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A multi-state weather generator for daily precipitation for the Torne River basin, northern Sweden/western Finland

Journal article
Authors D.P. Rayner
Christine Achberger
Deliang Chen
Published in Advances in Climate Change Research
Volume 7
Issue 1-2
Pages 70-81
ISSN 1674-9278
Publication year 2016
Published at Department of Earth Sciences
Pages 70-81
Language en
Links dx.doi.org/10.1016/j.accre.2016.06....
Keywords Weather generator; Multi-state; Torne River; Precipitation
Subject categories Meteorology and Atmospheric Sciences

Abstract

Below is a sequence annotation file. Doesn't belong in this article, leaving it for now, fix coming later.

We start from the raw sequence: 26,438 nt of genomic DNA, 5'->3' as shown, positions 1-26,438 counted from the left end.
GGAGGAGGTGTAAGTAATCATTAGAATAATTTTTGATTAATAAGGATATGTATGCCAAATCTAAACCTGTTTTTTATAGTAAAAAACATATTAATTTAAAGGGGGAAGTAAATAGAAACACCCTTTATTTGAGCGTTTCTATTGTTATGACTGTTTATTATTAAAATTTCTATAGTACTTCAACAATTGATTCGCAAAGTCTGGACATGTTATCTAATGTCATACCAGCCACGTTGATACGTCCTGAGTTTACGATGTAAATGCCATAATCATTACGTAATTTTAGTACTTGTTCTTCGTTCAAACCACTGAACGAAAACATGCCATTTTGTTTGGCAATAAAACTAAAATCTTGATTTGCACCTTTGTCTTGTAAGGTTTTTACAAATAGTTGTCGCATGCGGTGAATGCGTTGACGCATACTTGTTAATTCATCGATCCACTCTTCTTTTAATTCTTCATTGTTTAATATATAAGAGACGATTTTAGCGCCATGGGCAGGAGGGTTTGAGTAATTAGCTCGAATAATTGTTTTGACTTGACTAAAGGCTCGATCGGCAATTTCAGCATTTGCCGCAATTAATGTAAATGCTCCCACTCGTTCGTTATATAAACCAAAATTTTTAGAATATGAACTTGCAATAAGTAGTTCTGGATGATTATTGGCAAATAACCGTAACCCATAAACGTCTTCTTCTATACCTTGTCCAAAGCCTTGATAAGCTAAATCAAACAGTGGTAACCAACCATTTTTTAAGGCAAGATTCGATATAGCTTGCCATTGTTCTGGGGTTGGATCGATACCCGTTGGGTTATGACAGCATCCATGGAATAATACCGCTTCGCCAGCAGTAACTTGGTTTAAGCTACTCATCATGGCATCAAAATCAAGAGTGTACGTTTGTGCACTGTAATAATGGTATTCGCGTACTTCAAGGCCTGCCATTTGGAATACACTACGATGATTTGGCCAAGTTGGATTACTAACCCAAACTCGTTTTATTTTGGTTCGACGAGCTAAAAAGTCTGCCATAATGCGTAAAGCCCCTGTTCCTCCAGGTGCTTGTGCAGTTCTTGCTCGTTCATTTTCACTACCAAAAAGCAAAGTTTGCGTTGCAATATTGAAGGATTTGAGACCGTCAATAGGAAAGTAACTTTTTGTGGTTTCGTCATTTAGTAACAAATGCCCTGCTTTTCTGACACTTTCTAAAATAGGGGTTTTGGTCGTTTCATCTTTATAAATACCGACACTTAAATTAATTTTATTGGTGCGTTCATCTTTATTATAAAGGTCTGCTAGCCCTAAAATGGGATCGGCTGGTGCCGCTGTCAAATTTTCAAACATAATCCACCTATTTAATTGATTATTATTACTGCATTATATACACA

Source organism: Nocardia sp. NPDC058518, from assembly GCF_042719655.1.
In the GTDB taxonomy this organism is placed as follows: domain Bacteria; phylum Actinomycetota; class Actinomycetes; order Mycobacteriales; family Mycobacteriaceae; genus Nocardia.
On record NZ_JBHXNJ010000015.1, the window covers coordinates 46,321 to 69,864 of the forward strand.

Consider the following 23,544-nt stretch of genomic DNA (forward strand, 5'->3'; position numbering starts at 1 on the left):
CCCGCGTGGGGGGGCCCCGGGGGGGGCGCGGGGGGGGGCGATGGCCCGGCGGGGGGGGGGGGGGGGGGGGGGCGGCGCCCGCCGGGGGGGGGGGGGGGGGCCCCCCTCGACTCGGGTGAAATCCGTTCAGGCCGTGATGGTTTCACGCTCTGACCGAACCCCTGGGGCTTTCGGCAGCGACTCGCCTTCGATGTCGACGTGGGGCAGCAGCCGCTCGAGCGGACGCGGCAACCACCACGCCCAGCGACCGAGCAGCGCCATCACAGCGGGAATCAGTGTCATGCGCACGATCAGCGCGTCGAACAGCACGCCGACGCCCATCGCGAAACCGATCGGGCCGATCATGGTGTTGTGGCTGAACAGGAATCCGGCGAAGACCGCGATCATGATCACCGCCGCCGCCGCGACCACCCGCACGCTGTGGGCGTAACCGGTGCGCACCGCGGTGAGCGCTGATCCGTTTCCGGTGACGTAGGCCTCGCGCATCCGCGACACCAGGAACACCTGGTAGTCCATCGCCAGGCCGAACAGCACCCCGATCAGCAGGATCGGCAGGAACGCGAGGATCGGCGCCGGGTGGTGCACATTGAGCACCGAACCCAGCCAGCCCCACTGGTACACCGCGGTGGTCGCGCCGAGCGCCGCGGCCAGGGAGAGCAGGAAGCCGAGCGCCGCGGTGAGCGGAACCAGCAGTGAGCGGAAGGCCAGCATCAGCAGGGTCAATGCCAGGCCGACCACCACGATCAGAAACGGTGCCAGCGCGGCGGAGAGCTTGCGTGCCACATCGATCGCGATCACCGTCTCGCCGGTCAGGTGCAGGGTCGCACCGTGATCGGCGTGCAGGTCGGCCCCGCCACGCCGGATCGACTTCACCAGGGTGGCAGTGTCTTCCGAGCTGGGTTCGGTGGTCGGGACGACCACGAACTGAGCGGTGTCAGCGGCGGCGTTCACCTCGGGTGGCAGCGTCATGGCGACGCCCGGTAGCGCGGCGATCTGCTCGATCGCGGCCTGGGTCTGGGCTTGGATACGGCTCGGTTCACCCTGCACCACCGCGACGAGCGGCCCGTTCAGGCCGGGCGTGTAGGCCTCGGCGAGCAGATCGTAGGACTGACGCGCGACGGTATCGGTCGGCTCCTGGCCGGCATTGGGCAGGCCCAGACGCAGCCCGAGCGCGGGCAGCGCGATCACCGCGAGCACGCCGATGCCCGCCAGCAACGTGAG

This paper describes a new weather generator e the 10-state empirical model e that combines a 10-state, first-order Markov chain with a non-parametric precipitation amounts model. Using a doubly-stochastic transition-matrix results in a weather generator for which the overall precipitation distribution (including both wet and dry days) and the temporal-correlation can be modified independently for climate change studies. This paper assesses the ability of the 10-state empirical model to simulate daily area-average precipitation in the Torne River catchment in northern Sweden/western Finland in the context of 3 other models: a 10-state model with a parametric (Gamma) amounts model; a wet/dry chain with the empirical amounts model; and a wet/dry chain with the parametric amounts model. The ability to accurately simulate the dis- tribution of multi-day precipitation in the catchment is the primary consideration. Results showed that the 10-state empirical model represented accumulated 2- to 14-day precipitation most realistically. Further, the dis- tribution of precipitation on wet days in the catchment is related to the placement of a wet day within a wet-spell, and the 10-state models represented this realistically, while the wet/dry models did not. Although all four models accurately reproduced the annual and monthly averages in the training data, all models underestimated inter-annual and inter-seasonal variance. Even so, the 10-state empirical model performed best. We conclude that the multi-state model is a promising candidate for hydrological applications, as it simulates multi-day precipitation well, but that further development is required to improve the simulation of interannual variation.

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